It’s important to note that this may not necessarily be in order of shot number. For example, if you were going to be shooting a scene at a lake for the beginning and end of the video, you’d want the shot list to indicate that when at the lake, you need to capture all of those shots.

Even though you will not be filming in order of the storyboard, this makes filming much more convenient. To help you, we have put together some video templates, including a shot list, script, storyboard and video check list to help you get started.

Type of Shots

Next, decide what kind of shot you’ll be filming, such as a wide shot (WS) or a close-up (CU). In addition to the type of shot, the camera angles and camera moves should be specified.

Angles may include a high or low level, where a move may be on a handheld camera or on a crane. Once you’ve decided your camera work, it’s important to address how you will be picking up the audio, may that be through a boom mic or a voice-over.

Refer to the chart below for more shot types, camera angles, camera moves, and audio.

Chart of shot types, camera angles, camera moves, and audio options

Capturing Your Subjects

Next, identify the subject of your shot, which is considered the focus of the shot.

A subject can be an actor, a group of actors, a prop, or a setting that is focal to the shot. Adding the shot description gives directors a clear guideline of what is happening in the shot.

This can include the actor involved, the action they are taking, the props involved, and what exactly the camera will be capturing.

Now that you’ve mapped out the direction of your video, you’re ready to start shooting.

Once you gather your shots, be sure to check out TechSmith Camtasia and upload and edit your videos.

And don’t forget to download our video templates at bit.ly/techsmithvideotemplates2017.

The post How to Edit Videos: Shot List appeared first on TechSmith Blog.

Image Editing- How to Use Lighting and Color Effects

When it comes to image editing, you can let your imagination run wild with amazing effects and filters. Many effects only adjust the light and color in your image to create stunning results. Check out a few of these popular effects.

1. Lens flare

Photographers often avoid lens flare, but I’m not referring to the difficult task of art of getting light to enter your camera in the right way. Instead, I’m referring to the deliberate, creative placement of lens flares during the editing process. When applied carefully, a lens flare can emphasize the brightness or warmth of a scene.

two contrasting images of cars that show an original image and one with an applied lens effect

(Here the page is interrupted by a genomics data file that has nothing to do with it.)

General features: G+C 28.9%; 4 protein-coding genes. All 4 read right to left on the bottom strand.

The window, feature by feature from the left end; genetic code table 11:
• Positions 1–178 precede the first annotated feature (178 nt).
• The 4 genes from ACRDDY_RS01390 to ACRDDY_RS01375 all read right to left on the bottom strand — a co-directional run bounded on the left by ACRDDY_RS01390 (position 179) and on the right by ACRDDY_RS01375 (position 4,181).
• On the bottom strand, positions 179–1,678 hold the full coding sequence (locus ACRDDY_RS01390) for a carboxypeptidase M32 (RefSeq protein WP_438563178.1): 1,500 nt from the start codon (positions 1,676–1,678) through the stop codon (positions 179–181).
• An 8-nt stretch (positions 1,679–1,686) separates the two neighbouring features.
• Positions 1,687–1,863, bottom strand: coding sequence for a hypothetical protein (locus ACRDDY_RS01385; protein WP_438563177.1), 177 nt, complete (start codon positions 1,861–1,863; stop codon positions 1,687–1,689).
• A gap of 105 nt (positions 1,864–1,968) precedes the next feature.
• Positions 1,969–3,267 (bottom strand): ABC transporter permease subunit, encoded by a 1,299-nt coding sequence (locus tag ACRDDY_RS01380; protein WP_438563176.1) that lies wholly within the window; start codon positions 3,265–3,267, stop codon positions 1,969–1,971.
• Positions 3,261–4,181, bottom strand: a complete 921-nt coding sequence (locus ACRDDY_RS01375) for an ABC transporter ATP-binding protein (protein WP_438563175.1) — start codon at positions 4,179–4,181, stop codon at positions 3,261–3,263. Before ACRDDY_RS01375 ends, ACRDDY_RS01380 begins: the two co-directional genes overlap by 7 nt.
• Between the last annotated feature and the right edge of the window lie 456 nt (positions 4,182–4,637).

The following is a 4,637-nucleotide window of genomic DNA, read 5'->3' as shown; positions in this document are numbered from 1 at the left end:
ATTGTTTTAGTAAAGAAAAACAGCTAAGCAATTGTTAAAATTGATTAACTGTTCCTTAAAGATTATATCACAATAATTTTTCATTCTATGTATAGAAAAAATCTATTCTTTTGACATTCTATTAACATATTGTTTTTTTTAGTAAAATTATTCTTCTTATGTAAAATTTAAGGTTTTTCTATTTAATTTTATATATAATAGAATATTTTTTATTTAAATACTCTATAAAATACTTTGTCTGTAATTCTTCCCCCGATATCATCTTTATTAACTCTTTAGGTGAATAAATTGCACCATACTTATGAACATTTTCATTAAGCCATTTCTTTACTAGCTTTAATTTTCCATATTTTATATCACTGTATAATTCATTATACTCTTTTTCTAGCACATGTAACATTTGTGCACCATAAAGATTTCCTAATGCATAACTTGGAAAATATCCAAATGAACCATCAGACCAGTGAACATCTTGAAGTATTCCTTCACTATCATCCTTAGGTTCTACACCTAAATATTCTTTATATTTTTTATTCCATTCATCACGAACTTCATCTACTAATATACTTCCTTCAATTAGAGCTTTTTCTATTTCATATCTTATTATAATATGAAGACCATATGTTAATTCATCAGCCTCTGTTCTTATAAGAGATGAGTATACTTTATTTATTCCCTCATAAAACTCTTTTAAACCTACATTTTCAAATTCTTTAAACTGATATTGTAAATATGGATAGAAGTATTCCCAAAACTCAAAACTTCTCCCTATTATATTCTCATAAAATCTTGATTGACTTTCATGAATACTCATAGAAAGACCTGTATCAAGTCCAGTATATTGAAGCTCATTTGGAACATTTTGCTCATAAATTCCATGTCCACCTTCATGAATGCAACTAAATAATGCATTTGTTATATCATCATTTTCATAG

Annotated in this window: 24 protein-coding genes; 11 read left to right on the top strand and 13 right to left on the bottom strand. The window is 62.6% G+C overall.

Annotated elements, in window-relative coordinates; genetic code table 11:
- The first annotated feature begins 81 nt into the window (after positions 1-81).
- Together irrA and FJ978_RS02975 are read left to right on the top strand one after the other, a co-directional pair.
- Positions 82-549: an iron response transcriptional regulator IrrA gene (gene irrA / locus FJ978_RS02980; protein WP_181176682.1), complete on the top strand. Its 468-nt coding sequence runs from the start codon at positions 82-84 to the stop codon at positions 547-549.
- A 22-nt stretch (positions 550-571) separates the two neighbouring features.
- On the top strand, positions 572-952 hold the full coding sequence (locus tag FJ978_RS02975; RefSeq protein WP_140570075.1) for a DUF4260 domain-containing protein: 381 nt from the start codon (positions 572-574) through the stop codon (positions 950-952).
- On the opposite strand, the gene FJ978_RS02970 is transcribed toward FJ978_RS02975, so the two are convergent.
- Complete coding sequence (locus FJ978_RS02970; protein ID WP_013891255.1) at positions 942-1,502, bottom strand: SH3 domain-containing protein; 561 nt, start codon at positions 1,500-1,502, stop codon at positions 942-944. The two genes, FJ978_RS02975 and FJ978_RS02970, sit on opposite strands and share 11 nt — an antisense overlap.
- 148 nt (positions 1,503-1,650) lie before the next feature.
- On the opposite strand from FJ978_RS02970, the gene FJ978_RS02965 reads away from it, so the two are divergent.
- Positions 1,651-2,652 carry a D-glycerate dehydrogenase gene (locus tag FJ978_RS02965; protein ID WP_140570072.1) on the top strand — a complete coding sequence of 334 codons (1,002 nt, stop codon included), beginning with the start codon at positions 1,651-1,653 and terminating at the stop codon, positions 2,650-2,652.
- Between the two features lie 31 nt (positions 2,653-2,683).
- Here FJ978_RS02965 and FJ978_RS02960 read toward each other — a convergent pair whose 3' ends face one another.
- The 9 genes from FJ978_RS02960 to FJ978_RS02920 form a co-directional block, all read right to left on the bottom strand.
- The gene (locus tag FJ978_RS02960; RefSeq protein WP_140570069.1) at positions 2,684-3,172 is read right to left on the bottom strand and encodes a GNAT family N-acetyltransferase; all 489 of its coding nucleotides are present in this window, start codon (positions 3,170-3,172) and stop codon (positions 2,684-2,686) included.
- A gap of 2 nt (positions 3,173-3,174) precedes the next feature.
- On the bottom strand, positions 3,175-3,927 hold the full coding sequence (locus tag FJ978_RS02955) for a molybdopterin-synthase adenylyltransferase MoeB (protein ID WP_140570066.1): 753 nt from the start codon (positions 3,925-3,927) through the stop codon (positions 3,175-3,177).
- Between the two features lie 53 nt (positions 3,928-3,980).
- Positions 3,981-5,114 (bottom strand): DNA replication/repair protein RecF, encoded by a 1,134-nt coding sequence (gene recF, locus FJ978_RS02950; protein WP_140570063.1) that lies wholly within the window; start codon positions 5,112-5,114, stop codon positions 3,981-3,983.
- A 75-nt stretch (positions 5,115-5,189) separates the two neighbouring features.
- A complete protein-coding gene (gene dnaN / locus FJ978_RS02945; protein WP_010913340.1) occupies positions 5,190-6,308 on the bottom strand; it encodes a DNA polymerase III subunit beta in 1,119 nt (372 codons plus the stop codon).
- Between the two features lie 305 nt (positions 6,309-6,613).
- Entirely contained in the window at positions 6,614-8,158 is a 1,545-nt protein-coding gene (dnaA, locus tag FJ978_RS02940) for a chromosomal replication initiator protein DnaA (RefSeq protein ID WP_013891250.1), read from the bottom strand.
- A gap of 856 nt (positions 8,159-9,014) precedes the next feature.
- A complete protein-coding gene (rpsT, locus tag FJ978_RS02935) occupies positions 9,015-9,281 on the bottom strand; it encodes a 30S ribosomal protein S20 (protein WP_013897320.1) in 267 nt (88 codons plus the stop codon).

These contrasting images show how a lens flare effect can add warmth and vibrancy.

Since my favorite image editor doesn’t include a default lens flare effect, I downloaded several PNGs (with transparent backgrounds) from PNGTREE and saved them as Snagit stamps so that I can easily apply them to my images whenever I want. If your image editor doesn’t support stamps, you can place .png files on top of your original image. To learn more about image file types, check out this post titled Understanding Image File Formats.

2. Color filters

Instagram and Snapchat have made it simple to achieve many different looks with filters, and when it comes to the topic of filters, the conversation gets really subjective. There are no rules about what does and doesn’t work, which means there’s a lot of room to play.

On Quora, Instagram founder Kevin Systrom explains that “filters are a combination of effects–curve profiles, blending modes, color hues, etc. In fact, I usually create them in Photoshop before creating the algorithms to do them on the phone.”

image tiles show difference of four filters applied to one image

Image filters change the look and feel of your image by adjusting color and lighting levels.

Whether you use filters provided by your image editor, or you combine color effects to make your own custom look, filters are a fantastic way to reinforce company branding and bring cohesion to a collection of images.

3. Vignettes

This may seem counterintuitive, but one way you can leverage lighting effects is by applying darkness along the borders. The vignette effect is the dimming, darkening, or burning of the edges in order to focus the viewer’s attention or bring warmth and softness to the image.

two similar images show how the vignette effect is similar to the original with darker edges.

To focus viewers’ attention and soften an image, slightly darken the edges.

4. Brightness and contrast

This last effect is manual and somewhat basic, but it can make or break an image. It is to adjust your lighting with brightness and contrast controls. These settings are often paired together because they work hand-in-hand. Brightness highlights bright spots, and contrast darkens the dark areas. If you add brightness without contrast, you risk a washed-out look. If you add contrast without adjusting the brightness, you could lose sharpness and detail. The trick is to balance the two to enhance your images.

image shows effect of brightness and contrast on a dim and bleak photo.

Elevate even a mundane image by adjusting its brightness and contrast.

Final thoughts

Keeping up with visual trends can be difficult. Fortunately, there are a hundreds of ways to combine effects for the perfect, custom image. Are you an image-editing trendsetter? We’d love to hear about your favorite visual effects in the comments below. If you’re just getting started with image editing, you may be interested in our posts about image cropping and how to resize an image correctly.